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The behavior of Limit changed in Mma 11.2, and I think it is in some ways undesirable or possibly buggy. Consider

Limit[Sin[t Pi], t -> Infinity, Assumptions -> Element[t, Integers]]

This used to (11.1) produce a correct result and no longer does (11.3). Is this intentional or a bug? (More understandable but still slightly disappointing is that Limit no longer returns limiting sets of values. E.g., removing the assumptions from the above expression, it used to return an interval, while it now returns the less informative Indeterminate.)

I am aware than I can change to DiscreteLimit, which is a nice addition, or use other tricks (e.g., Sum of differences).

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    $\begingroup$ v11.2 on my Mac also evaluates to 0 so although DiscreteLimit was introduced with v11.2, the change observed was not fully implemented until v11.3 $\endgroup$ – Bob Hanlon Aug 31 '18 at 14:36
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As the documentation told me, the interval arithmetic can be restored with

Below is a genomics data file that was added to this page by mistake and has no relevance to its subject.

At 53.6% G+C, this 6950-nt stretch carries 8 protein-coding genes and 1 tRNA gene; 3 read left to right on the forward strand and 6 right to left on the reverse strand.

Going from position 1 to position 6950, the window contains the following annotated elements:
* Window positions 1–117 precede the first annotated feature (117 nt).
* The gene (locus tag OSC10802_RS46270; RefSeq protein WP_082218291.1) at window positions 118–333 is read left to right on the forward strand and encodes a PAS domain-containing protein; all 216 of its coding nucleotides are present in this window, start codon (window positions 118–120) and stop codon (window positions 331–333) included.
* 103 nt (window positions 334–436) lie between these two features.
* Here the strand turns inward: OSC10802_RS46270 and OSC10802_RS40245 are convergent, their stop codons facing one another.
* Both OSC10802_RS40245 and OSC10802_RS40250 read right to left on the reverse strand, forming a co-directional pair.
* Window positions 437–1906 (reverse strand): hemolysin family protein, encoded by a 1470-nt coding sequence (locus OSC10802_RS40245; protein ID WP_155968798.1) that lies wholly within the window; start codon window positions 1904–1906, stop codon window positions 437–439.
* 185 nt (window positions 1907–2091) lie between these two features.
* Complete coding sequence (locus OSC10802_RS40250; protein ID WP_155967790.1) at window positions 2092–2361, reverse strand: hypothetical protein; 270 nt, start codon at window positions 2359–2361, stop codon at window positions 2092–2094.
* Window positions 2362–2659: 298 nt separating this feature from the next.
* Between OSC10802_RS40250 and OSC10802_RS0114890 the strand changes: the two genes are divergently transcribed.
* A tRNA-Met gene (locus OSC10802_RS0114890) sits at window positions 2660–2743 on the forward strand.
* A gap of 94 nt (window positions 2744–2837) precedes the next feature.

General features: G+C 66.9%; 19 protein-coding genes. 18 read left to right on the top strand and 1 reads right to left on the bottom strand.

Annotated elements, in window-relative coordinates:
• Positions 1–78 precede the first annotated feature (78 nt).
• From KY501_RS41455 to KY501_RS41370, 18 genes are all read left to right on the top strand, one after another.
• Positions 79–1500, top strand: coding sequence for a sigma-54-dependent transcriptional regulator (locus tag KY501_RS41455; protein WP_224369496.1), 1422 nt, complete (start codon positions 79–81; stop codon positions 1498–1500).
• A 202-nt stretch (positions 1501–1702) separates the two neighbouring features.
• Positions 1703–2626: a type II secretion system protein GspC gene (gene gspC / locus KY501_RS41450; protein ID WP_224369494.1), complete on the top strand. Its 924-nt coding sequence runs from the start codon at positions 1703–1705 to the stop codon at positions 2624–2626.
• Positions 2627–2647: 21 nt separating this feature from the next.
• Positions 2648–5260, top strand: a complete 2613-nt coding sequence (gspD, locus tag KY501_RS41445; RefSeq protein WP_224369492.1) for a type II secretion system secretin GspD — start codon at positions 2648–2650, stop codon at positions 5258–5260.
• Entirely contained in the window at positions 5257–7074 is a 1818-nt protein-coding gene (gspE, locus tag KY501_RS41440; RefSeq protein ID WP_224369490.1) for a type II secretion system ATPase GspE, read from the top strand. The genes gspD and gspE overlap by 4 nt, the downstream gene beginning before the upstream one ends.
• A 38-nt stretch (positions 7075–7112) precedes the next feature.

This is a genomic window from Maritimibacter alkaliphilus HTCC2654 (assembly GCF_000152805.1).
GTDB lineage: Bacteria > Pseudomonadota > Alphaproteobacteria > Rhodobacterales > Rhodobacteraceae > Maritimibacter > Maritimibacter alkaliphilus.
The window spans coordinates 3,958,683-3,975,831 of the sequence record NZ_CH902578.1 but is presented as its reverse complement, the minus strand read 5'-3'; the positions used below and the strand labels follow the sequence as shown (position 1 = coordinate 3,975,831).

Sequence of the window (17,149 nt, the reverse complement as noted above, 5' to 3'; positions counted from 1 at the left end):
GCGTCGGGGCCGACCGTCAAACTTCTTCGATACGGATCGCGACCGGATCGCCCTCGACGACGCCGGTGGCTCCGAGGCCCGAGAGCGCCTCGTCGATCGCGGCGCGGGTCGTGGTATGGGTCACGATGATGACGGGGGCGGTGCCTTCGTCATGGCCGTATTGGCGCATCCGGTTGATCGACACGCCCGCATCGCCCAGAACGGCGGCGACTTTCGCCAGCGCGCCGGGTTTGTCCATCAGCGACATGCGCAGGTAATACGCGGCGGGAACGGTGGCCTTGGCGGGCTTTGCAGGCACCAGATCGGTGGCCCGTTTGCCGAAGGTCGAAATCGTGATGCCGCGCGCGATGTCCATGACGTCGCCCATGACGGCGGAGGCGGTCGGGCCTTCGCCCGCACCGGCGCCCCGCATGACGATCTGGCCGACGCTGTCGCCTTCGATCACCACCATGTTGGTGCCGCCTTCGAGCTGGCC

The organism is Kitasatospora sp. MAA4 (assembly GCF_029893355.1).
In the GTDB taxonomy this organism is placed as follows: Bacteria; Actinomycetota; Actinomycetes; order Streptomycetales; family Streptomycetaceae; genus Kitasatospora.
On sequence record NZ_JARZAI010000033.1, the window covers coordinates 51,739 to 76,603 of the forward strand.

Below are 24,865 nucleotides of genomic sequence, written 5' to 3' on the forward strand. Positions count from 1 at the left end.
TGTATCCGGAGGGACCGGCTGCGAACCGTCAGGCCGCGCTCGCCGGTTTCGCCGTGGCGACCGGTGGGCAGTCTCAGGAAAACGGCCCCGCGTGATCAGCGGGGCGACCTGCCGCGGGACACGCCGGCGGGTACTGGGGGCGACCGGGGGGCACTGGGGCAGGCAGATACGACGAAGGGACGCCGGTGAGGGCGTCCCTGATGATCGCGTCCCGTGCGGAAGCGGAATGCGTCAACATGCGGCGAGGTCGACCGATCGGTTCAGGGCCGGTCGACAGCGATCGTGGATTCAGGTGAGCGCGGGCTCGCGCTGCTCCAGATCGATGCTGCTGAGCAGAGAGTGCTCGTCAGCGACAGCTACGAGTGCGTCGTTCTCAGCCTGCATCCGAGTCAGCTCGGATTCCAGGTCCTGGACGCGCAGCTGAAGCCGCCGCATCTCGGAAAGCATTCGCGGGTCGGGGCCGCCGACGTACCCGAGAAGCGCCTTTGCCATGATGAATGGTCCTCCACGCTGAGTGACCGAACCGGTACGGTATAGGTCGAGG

Limit[Sin[x Pi], x -> ∞, Method -> {"AllowIndeterminateOutput" -> False}]

Interval[{-1, 1}]

I guess that this change was made for performance reasons, speeding up Limit with the default options.

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  • $\begingroup$ While this is useful for my subsidiary question, it does not address my main question. Is it a bug to apparently ignore the Assumptions? $\endgroup$ – Alan Sep 1 '18 at 13:27
  • $\begingroup$ Well, I know. There a pros and cons for calling that a bug. I am rather indifferent in that matter. $\endgroup$ – Henrik Schumacher Sep 1 '18 at 13:32
  • $\begingroup$ What are the cons? Is there a motivation in the changes for the new behavior, which unlike the old behavior fails to appropriately use this assumption? (I'm not seeing it.) Just to be clear, it fails even if you change the Method as above. $\endgroup$ – Alan Sep 1 '18 at 18:43
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    $\begingroup$ I submitted a report and received this answer: "The assumptions in Limit and related functions are only supposed to apply to parameters and not the limit variable." $\endgroup$ – Alan Sep 7 '18 at 18:44

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